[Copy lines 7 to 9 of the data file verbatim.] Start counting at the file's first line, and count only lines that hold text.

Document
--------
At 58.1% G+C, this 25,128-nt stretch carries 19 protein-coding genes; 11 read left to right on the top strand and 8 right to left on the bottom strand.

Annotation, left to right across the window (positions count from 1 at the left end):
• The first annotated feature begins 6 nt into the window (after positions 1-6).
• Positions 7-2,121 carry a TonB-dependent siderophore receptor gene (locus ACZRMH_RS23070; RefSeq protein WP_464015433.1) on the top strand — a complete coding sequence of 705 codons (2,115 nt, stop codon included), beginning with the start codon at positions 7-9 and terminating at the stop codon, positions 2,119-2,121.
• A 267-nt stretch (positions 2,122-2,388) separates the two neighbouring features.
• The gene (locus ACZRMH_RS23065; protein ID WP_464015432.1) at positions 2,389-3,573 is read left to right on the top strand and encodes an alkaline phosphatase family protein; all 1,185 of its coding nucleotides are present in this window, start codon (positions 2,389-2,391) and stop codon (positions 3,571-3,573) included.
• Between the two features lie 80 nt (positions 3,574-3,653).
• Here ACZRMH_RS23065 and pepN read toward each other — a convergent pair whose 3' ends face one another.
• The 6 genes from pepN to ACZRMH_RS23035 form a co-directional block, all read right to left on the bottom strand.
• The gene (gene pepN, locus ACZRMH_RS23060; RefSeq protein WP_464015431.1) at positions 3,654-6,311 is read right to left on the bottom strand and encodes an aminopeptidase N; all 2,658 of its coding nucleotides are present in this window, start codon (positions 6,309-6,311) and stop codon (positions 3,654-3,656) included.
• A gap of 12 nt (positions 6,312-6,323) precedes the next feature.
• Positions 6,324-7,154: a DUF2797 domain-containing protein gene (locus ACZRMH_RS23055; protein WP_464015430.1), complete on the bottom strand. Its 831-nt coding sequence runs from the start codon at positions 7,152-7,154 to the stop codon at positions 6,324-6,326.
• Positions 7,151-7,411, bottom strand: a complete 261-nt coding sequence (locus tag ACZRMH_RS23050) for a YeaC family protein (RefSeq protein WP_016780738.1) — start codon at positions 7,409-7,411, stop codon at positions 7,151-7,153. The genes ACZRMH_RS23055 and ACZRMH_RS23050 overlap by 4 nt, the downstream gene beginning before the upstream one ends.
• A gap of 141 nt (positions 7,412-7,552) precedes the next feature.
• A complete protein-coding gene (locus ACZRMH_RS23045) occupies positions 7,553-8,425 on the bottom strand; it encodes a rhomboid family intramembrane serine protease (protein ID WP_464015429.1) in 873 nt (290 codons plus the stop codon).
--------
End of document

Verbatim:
• Between the two features lie 80 nt (positions 3,574-3,653).
• Here ACZRMH_RS23065 and pepN read toward each other — a convergent pair whose 3' ends face one another.
• The 6 genes from pepN to ACZRMH_RS23035 form a co-directional block, all read right to left on the bottom strand.